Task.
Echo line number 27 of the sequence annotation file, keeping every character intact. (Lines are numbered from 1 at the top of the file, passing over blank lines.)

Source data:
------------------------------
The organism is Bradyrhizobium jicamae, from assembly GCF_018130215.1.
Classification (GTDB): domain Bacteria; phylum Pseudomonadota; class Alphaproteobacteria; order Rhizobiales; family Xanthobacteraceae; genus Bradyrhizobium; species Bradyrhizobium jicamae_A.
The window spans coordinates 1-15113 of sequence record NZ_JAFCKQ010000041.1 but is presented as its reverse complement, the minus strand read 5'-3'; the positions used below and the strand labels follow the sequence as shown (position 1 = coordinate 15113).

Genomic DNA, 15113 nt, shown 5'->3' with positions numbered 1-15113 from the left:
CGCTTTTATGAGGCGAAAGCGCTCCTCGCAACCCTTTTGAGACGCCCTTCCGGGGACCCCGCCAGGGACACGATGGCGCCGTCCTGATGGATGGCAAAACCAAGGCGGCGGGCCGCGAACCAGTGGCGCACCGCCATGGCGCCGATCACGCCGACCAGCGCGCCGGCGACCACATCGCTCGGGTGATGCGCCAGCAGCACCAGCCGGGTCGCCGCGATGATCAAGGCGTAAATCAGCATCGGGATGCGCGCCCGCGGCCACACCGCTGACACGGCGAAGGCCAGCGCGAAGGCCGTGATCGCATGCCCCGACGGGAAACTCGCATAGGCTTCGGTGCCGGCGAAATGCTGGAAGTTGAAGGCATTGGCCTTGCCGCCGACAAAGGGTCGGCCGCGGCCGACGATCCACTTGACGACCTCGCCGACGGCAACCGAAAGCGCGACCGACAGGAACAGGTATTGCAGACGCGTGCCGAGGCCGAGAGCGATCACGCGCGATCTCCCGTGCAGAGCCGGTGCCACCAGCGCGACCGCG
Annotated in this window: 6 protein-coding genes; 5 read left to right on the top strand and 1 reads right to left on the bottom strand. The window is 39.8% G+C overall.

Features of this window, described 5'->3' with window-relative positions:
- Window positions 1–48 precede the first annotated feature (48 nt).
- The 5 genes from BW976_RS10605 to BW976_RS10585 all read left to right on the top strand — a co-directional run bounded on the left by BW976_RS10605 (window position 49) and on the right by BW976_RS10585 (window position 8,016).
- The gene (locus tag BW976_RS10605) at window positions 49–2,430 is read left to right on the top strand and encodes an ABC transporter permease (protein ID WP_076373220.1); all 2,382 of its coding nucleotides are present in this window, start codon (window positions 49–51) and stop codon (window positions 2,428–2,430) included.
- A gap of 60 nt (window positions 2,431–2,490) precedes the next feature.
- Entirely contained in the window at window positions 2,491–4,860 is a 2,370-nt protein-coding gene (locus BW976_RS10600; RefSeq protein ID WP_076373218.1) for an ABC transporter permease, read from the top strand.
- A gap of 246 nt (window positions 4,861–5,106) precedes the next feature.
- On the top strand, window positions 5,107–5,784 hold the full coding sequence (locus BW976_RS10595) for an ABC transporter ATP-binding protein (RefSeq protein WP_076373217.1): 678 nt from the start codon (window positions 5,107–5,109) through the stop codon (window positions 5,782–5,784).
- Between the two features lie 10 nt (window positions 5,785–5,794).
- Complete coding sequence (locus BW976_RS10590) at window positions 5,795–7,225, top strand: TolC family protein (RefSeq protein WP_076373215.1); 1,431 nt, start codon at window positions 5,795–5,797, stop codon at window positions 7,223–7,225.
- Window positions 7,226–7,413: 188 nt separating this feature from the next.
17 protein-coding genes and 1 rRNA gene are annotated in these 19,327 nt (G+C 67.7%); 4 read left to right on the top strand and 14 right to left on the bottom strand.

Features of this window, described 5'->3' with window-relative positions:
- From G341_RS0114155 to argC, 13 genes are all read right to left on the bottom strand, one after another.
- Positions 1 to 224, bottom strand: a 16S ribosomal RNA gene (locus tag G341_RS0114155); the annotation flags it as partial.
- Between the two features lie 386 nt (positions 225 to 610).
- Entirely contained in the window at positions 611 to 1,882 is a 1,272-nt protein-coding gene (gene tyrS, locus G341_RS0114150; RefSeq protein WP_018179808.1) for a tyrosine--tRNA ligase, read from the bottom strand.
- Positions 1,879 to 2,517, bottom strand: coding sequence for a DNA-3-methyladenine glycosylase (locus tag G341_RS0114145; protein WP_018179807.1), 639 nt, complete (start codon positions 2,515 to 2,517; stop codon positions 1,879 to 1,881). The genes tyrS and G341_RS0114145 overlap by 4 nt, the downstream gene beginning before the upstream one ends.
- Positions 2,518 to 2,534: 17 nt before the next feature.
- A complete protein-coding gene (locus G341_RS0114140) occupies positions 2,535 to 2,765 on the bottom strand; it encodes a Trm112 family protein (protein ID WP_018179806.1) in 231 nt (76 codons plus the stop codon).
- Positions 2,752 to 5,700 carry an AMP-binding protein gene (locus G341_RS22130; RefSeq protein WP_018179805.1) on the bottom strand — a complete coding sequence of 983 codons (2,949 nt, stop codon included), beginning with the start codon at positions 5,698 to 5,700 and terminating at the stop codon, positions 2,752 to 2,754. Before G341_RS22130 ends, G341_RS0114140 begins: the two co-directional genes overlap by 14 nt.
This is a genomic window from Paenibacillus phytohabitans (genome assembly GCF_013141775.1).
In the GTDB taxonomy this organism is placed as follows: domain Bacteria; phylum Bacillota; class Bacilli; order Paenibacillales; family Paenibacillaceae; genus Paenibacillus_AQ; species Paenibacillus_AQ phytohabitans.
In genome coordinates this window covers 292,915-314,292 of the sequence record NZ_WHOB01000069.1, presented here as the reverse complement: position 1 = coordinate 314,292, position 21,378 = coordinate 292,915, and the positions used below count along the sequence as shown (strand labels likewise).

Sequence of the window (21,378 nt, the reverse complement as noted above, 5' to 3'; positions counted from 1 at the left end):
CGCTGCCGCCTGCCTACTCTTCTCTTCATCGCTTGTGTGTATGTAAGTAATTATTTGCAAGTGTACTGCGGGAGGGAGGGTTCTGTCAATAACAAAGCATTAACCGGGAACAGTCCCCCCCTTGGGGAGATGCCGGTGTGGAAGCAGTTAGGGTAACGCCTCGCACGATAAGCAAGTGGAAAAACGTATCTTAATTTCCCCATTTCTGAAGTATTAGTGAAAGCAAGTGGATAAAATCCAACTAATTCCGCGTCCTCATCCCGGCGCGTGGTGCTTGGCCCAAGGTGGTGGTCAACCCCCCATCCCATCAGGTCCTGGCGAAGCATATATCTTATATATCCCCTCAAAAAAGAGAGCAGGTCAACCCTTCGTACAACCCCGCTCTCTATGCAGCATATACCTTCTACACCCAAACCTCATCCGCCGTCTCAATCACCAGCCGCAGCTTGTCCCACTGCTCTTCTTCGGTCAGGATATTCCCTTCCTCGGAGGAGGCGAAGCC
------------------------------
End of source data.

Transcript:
- Positions 2,752 to 5,700 carry an AMP-binding protein gene (locus G341_RS22130; RefSeq protein WP_018179805.1) on the bottom strand — a complete coding sequence of 983 codons (2,949 nt, stop codon included), beginning with the start codon at positions 5,698 to 5,700 and terminating at the stop codon, positions 2,752 to 2,754. Before G341_RS22130 ends, G341_RS0114140 begins: the two co-directional genes overlap by 14 nt.